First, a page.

Cloud provisioning is a crucial feature of cloud computing. However, many people in the industry don’t have a clear idea of the concept. Therefore, we present a brief overview of the topic here.

Cloud Provisioning Basics

Cloud provisioning refers to how customers procure cloud resources and services from cloud providers. There is a growing catalog of cloud services that come under the purview of cloud provisioning. They include Infrastructure as a Service (IaaS), Platform as a service (PaaS), and software as a service (SaaS). These services can belong to either public or private cloud environments.

Cloud provisioning provides numerous benefits to users. Scalability is primary among them. Unlike traditional infrastructure, organizations can quickly scale their resources up or down based on short-term requirements. Speed is another beneficial factor. With provisioning, developers can quickly spin up workloads without the need for an in-house IT admin to do it for them.

Cloud provisioning also brings about cost savings. With traditional on-premises infrastructure, there were many set up, maintenance, and upgrade costs to deal with. With cloud provisioning, customers pay for only what they consume. However, the attractive economics presented by cloud services can present its challenges, which organizations should address in a cloud management strategy.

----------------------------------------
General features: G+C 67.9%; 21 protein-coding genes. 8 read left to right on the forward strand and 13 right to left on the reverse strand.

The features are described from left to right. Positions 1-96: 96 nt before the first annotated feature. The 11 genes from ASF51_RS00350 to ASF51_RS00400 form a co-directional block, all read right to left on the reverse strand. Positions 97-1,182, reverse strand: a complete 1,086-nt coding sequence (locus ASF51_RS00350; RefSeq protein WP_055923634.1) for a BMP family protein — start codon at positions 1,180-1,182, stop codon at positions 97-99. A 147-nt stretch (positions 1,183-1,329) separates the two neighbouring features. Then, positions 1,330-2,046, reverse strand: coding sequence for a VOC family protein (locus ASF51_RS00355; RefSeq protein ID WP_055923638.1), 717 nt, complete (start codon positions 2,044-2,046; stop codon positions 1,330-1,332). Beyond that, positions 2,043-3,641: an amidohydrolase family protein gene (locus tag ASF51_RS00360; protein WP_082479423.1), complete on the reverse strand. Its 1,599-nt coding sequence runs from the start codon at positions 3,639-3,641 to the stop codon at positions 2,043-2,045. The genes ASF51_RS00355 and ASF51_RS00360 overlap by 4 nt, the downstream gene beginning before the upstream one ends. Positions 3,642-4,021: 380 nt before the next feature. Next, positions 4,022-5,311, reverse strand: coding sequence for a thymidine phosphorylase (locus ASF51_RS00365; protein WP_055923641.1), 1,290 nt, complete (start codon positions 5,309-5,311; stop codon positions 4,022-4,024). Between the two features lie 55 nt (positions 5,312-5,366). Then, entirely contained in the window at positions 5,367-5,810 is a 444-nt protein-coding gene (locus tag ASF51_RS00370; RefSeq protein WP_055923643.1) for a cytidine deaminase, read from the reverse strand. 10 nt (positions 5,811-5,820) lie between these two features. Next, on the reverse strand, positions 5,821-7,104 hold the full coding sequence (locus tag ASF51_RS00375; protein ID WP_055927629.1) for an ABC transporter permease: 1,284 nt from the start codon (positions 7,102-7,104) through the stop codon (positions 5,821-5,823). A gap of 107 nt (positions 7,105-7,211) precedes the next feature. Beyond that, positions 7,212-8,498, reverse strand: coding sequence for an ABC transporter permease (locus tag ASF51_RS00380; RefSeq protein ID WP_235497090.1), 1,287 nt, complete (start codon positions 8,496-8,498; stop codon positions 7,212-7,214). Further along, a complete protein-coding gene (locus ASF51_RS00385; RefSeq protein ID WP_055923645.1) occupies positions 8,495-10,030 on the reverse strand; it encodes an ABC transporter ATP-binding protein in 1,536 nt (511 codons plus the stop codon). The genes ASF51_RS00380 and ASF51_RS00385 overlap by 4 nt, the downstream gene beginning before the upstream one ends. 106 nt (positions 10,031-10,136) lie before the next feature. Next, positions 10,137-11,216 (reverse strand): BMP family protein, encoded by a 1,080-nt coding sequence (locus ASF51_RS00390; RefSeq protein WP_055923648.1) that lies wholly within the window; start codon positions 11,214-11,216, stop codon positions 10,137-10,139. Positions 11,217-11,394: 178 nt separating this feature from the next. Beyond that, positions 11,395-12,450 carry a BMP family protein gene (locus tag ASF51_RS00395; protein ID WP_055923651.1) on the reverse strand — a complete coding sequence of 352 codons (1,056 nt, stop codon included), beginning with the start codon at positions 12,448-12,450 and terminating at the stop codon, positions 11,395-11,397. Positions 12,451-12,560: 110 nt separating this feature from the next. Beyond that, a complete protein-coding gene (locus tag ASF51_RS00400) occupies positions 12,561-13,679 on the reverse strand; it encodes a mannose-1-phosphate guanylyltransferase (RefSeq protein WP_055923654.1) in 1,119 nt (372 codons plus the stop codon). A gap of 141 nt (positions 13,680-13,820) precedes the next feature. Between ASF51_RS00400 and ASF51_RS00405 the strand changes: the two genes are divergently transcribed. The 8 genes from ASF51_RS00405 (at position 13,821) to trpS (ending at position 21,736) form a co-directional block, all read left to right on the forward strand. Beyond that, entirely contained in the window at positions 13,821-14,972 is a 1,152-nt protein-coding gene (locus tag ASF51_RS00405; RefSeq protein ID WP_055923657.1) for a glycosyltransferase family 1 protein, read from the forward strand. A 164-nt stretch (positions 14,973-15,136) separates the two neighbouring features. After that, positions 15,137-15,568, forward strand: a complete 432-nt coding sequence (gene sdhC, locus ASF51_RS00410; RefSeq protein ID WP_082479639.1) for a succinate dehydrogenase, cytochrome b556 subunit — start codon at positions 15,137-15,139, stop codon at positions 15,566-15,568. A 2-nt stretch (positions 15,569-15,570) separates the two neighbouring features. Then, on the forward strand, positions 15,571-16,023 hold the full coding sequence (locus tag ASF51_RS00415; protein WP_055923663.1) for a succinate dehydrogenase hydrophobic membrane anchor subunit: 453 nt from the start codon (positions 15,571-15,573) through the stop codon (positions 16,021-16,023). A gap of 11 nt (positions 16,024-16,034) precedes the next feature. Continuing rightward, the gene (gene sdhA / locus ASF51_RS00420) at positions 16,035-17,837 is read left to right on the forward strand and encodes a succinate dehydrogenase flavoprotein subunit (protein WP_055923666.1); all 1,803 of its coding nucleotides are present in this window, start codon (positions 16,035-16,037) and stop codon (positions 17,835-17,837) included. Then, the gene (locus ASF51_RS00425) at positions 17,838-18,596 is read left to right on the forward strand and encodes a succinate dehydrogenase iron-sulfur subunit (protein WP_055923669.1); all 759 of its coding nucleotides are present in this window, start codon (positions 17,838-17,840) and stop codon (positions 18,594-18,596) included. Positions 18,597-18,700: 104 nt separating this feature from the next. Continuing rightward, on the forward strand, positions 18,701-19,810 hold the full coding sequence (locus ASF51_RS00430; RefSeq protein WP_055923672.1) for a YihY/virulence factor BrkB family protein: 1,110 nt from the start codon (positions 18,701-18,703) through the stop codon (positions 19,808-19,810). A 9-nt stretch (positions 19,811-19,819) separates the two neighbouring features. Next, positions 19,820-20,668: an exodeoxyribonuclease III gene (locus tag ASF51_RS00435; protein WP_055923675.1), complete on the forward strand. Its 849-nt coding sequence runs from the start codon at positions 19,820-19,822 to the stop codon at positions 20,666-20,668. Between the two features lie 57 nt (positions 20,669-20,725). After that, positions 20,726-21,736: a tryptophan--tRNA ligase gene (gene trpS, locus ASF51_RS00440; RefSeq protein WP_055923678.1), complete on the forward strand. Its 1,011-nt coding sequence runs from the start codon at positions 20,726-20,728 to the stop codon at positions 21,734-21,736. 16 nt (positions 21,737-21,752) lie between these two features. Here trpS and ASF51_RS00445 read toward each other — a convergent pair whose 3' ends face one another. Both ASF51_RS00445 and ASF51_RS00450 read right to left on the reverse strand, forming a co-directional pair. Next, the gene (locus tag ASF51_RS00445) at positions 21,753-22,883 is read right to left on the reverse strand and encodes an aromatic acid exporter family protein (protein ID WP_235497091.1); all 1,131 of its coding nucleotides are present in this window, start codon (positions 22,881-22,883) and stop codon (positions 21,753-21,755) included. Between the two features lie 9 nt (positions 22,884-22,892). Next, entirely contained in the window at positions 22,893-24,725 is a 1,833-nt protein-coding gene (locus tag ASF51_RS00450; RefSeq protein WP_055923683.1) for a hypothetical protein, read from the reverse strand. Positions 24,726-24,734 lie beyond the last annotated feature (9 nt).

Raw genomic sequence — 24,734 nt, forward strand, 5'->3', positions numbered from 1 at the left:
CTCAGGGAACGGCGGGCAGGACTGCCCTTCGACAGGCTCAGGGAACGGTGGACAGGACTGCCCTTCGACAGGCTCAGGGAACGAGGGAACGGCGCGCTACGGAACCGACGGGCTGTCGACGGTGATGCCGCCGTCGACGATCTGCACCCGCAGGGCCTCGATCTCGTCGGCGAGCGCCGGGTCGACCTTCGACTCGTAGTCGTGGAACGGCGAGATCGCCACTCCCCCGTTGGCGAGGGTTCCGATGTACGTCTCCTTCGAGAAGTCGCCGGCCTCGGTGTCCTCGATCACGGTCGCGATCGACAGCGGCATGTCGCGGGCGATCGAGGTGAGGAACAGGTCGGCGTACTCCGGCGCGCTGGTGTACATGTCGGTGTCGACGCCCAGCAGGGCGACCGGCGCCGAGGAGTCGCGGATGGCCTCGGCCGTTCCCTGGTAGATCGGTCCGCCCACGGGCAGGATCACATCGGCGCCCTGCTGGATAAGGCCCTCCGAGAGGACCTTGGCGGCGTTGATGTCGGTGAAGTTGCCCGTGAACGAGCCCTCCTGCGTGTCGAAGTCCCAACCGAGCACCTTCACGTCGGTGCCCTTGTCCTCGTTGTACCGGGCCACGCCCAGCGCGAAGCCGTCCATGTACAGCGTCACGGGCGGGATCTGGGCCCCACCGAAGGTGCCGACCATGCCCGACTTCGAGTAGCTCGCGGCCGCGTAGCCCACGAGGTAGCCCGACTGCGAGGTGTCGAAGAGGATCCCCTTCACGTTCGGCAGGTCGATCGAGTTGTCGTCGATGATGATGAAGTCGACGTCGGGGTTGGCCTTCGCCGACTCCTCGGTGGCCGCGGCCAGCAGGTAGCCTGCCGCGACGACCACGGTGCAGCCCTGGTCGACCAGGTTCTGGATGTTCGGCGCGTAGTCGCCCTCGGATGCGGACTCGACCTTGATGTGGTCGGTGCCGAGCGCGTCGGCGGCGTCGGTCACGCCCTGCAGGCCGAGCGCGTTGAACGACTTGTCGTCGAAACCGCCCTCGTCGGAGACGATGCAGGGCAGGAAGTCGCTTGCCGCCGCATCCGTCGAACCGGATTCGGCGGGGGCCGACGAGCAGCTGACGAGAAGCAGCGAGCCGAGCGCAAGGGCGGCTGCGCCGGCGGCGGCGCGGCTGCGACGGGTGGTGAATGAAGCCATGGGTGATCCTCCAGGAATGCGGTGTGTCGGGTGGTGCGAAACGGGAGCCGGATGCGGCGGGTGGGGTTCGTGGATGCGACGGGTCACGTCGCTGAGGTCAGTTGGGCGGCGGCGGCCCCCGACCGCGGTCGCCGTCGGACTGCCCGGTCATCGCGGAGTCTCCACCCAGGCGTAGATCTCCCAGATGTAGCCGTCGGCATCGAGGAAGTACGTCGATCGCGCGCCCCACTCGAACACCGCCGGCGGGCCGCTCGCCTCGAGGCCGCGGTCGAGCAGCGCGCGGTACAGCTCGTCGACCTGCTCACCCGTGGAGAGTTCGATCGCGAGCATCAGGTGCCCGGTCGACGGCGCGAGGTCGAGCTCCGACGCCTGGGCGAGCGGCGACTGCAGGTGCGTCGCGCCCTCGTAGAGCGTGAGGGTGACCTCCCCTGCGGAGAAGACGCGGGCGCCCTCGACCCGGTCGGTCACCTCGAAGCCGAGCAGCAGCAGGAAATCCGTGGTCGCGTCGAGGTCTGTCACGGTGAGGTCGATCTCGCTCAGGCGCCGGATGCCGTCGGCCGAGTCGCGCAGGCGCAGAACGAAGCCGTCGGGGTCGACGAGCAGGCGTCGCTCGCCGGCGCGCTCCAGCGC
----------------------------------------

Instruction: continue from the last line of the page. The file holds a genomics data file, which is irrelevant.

On the other hand, cloud provisioning also comes with some challenges. Here is a look at them:

  • Resource and service dependencies.
  • Policy enforcement. 
  • Cost controls 

Different Models of Cloud Provisioning

Primarily, there are three delivery models to conduct this, Each of these models differs from one another in conjunction with the services or resources purchased by the enterprise, the delivery schedule of those resources or services, and the payment method chosen for them. 

The three models are: 

  • Advanced provisioning – the user/customer enters a formal contract with the cloud provider, specifying the services. Then, the provider prepares the selected services and resources delivers them to the user. The payment can be a flat fee or subscription-based.
  • Dynamic provisioning – here, resources and services are deployed in a flexible manner matching the user’s varying business demands. Spikes and low usage is accommodated by scaling, and the model has a pay-per-use billing model.  
  • User self-provisioning – also known as cloud self-service. In this model, customers purchase resources through portals or web interfaces set up by the cloud provider, and the requested resources are made available to use in a matter of minutes or hours. Users create an account to access the services, and payments are usually done using credit cards.  

VEXXHOST Cloud Solutions

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Take advantage of our limited-time deal just to set up a one-time, OpenStack-based private cloud deployment – at 50% off! The cloud will be running on the latest OpenStack release, Wallaby, which allows you to run Kubernetes and VMs in the same environment, and can be deployed in your own data centers with your hardware. Furthermore, all these will be deployed and tested in under a month! 

What are you waiting for? Learn more!

What are you waiting for? Learn more!